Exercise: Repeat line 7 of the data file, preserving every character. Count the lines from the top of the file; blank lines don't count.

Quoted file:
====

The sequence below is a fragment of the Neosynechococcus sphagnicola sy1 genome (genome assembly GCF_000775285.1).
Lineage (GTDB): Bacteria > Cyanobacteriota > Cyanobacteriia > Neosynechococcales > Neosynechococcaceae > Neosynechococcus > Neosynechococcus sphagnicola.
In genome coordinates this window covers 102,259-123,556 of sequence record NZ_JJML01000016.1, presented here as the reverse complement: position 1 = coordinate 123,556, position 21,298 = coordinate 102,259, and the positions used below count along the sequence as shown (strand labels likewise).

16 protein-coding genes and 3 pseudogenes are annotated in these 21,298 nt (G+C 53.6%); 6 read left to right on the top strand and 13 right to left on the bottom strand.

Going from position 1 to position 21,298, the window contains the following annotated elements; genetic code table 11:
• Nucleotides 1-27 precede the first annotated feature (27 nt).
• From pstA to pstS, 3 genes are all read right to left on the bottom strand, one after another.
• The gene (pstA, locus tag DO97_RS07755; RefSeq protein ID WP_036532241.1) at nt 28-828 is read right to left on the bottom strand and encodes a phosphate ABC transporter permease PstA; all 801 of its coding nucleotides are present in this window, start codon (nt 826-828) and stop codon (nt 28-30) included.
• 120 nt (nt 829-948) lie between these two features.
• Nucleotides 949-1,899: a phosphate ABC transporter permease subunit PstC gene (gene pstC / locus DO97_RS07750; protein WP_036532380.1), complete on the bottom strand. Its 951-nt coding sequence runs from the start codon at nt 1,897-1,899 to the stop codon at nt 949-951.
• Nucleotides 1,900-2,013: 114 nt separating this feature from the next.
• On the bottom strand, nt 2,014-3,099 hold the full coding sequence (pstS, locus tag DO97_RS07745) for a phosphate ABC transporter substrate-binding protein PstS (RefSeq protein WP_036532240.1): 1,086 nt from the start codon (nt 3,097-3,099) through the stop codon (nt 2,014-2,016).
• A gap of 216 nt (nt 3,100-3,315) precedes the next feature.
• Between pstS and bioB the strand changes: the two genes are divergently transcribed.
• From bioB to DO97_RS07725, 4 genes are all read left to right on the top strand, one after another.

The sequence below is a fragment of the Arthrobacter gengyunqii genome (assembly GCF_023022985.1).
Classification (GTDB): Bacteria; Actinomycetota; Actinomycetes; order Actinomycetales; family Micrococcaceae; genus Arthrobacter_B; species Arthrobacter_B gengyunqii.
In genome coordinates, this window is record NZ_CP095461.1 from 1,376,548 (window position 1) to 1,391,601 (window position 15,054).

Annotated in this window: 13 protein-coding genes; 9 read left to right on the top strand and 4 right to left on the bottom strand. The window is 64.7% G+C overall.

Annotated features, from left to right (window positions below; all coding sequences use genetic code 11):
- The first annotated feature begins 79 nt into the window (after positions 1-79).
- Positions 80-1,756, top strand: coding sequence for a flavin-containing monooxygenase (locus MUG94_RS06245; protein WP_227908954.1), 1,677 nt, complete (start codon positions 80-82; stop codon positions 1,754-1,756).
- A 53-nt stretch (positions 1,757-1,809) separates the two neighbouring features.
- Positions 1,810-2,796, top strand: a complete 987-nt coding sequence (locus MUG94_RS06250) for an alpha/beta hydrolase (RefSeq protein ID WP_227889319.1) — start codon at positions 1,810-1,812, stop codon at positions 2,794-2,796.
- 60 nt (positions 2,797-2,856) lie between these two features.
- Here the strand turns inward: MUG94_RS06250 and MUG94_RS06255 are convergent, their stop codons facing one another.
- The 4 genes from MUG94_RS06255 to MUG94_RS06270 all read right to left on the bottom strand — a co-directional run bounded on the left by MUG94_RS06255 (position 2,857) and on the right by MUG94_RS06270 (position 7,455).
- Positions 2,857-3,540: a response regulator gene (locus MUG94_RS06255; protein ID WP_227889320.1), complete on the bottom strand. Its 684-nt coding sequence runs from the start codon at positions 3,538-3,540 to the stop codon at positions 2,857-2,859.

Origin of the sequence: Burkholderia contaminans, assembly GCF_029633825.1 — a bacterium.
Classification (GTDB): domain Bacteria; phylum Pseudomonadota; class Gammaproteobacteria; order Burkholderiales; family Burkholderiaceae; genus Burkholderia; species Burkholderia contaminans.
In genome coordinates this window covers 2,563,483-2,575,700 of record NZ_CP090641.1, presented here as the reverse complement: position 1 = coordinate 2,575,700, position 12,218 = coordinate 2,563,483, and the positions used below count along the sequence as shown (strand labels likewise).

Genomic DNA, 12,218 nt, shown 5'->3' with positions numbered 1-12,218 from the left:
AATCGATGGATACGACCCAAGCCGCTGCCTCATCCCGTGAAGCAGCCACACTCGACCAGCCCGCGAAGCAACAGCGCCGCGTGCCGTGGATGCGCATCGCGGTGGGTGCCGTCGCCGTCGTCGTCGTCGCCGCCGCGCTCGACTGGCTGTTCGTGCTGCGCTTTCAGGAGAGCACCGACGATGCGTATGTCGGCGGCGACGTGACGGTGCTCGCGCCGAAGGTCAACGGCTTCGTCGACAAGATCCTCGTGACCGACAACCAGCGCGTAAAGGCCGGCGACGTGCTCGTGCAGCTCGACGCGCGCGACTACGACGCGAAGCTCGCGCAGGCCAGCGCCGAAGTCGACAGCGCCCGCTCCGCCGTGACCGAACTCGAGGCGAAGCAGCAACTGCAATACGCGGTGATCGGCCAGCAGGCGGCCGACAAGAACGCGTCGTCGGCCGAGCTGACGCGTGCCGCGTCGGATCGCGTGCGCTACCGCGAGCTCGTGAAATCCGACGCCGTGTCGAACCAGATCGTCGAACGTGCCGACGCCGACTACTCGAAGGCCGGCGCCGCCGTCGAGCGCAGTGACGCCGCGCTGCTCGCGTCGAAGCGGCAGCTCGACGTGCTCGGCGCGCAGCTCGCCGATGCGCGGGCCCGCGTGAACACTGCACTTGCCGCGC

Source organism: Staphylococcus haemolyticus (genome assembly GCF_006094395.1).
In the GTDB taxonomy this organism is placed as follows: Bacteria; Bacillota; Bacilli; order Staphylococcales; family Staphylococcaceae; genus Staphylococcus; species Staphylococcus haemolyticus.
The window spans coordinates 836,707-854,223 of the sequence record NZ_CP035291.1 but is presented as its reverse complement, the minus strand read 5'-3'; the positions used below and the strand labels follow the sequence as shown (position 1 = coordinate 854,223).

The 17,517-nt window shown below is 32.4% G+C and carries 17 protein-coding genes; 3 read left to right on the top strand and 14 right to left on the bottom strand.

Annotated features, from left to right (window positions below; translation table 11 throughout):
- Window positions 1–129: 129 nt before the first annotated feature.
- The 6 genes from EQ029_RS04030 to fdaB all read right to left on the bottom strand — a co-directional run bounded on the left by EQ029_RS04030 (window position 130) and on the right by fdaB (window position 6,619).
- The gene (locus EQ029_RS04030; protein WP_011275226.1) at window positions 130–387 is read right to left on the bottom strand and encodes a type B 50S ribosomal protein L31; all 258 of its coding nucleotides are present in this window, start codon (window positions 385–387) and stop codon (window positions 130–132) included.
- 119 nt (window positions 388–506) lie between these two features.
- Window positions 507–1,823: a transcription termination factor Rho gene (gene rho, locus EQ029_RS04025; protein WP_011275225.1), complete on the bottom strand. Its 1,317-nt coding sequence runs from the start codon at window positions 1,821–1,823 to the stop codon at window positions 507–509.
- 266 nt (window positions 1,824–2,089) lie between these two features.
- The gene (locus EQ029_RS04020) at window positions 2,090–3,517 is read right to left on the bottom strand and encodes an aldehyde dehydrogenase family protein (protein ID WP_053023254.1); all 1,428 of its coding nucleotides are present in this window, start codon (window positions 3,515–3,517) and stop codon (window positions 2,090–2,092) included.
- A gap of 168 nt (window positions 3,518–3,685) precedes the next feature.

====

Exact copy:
• From pstA to pstS, 3 genes are all read right to left on the bottom strand, one after another.